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Good Terms to Know from ASHRAE'S COVID-19 Guide

Updated: Feb 18, 2022

As coronavirus started its spread, it took a lot of people in the world time to understand the accompanying terminology.

However, our team of expert engineers is paying close attention to the surrounding resources in order to help our clients and community access information, at least within our expertise.

The American Society of Heating, Refrigerating and Air-Conditioning Engineers (ASHRAE) responded to the pandemic with a task force, one devoted to providing information to help members of our industry with information to help make more informed decisions.

In this article, we're sharing some of the terminologies that can help create a more informed conversation about protecting the spaces in your building. Sure, many of us have spent hours pouring over the news both in print and on television with many of us learning terms that we never would've predicted to become part of our lives so quickly.

We know that everyone is going through a time of great uncertainty right now, so we're trying to help you by clearing up a few terms that simply aren't in everyone's everyday vocabularies.


Building Air Infiltration: When an uncontrolled inward leakage of air cracks and enters in any building element, typically around the doors or windows of a building. This is typically caused by the pressure effects of wind or by the effect of differences in indoor and outdoor air density.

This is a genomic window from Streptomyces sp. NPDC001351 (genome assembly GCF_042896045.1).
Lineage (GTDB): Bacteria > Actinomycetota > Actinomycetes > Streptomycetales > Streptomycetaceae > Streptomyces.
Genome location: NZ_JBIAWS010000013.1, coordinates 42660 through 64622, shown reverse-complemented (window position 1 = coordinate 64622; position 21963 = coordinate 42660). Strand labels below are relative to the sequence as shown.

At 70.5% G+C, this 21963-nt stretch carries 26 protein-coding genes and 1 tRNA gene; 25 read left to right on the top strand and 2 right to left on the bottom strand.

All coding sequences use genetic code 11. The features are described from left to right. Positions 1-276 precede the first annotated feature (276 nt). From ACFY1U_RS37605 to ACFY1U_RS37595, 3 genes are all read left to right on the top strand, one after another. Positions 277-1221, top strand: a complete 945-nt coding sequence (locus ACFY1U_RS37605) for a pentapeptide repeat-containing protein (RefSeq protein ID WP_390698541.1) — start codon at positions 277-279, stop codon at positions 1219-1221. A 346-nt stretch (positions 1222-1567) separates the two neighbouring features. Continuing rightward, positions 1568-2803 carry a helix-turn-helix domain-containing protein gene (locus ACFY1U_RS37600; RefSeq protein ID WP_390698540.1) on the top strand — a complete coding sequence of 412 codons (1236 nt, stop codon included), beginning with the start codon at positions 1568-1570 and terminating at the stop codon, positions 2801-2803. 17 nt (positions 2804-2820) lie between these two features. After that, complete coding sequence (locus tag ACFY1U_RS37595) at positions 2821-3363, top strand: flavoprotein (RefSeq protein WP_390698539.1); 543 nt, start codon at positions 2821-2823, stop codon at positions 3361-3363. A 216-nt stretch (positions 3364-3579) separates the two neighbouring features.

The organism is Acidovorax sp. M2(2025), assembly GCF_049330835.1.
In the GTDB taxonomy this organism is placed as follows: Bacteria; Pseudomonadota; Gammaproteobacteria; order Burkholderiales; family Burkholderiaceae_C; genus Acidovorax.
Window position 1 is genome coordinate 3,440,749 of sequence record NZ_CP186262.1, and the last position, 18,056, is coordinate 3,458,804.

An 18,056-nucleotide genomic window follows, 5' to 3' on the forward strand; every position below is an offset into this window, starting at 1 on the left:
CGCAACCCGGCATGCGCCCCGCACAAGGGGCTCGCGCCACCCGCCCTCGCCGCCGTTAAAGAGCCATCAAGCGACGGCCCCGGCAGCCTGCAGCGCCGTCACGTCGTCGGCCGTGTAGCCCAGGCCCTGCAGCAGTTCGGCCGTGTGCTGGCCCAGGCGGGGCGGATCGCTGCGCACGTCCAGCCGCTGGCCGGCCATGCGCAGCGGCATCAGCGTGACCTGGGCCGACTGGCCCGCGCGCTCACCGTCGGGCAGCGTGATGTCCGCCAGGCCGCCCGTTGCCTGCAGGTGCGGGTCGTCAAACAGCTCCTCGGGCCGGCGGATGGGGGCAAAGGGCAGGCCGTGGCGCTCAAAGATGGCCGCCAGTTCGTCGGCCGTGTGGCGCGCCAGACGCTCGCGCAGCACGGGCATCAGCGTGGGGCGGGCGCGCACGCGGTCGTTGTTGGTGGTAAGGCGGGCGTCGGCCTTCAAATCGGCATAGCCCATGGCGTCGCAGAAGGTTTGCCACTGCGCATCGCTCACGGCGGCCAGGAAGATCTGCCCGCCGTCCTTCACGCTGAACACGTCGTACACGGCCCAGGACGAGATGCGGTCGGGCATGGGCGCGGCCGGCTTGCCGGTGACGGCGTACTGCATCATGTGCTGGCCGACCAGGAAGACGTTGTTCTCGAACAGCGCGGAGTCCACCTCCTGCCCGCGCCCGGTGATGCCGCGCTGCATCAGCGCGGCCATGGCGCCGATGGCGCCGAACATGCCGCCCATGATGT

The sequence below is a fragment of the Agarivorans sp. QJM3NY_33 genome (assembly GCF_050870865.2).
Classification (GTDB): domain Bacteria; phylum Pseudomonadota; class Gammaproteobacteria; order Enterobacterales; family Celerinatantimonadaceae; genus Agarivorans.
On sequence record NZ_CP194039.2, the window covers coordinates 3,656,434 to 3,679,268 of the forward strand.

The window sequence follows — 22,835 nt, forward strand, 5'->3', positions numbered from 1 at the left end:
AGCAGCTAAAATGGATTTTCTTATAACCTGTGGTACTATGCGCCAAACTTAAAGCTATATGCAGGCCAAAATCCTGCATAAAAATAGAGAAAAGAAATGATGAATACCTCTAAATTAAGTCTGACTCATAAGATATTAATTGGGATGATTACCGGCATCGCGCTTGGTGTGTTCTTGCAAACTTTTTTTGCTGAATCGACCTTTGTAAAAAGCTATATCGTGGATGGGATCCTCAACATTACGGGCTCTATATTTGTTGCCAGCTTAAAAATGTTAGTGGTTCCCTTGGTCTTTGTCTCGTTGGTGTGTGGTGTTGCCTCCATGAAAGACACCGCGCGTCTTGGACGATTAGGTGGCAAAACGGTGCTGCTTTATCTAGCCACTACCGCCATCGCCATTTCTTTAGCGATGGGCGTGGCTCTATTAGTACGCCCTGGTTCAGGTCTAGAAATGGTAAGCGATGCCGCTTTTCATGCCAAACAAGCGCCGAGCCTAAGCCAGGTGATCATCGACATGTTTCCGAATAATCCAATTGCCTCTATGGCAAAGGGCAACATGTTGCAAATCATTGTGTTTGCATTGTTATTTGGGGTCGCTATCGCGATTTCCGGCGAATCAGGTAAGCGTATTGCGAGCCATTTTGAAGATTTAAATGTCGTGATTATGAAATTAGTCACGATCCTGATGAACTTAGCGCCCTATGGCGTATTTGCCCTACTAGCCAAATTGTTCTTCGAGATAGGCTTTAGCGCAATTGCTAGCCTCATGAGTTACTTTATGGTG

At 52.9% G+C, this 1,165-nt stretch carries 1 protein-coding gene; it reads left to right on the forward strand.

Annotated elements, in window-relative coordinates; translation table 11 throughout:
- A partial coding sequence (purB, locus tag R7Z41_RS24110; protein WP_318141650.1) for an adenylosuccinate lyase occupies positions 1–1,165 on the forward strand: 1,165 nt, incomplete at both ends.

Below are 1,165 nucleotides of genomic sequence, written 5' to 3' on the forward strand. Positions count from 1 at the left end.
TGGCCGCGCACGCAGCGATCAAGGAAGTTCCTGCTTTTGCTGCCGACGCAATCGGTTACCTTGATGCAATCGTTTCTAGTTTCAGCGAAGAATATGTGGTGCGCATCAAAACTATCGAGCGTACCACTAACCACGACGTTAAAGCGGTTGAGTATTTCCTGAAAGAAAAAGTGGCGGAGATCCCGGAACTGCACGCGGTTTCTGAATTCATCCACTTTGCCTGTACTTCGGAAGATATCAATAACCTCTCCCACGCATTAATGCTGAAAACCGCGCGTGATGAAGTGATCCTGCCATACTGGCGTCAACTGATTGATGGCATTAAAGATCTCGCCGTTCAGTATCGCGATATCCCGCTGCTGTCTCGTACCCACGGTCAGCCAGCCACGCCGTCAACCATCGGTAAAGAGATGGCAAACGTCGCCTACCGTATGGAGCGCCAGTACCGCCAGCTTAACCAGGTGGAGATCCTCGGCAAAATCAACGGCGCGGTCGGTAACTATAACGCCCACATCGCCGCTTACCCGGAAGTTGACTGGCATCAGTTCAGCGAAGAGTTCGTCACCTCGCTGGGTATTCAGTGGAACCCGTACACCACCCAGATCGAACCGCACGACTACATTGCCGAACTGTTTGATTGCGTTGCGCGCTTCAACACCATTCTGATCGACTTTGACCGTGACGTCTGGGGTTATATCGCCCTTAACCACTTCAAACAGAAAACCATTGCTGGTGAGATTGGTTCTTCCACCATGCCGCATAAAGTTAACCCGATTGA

CADR: Clean air delivery rate, which is the combined effect of how much air is actually moved through a filter in addition to the amount of air moved through the filter in an efficient manner.

Contaminant, airborne: An impurity of any material of an extraneous nature, acting as an unwanted airborne component that may reduce the quality or acceptability of the air.

Droplet Transmission: Droplets that carry infectious pathogens that have the ability to transmit infection when they travel from the respiratory tract of an individual, which necessitates the need for facial protection.

Energy Recovery Ventilation (ERV): The process of exchanging energy normally contained in a building’s exhaust system/air space and using it to treat the incoming outdoor ventilation in HVAC systems. This acts as a way to save energy and potentially money based on ASHRAE’s recommendation to continuously run air conditioning systems to help move potentially harmful particles out of the air at a faster rate.

GUV Lighting: Equipment added to a ventilation system, using ultraviolet germicidal irradiation, to remove harmful particles from cycled air before it enters a room/space.

HEPA Filter: High-efficiency particle air filter that removes 99.97% of particulate matter larger than 0.30 microns in size. There are six types of HEPA filters, which are labeled alphabetically from A to F, each with their own distinct characteristics.

MERV Ratings: Minimum Efficiency Reporting Value, which is the amount/fraction of particles that are removed from the air that passes through a given filter. This is how “filter efficiency” can be measured by engineers and individuals looking to change their filters to a higher grade.

Opportunistic Organism: An ordinarily non-infectious agent that becomes infectious when encountered by a person with a compromised immune system. This occurs from a number of novel organisms, especially in aerosolized respiratory viruses that lack a vaccine or immunity within a population.

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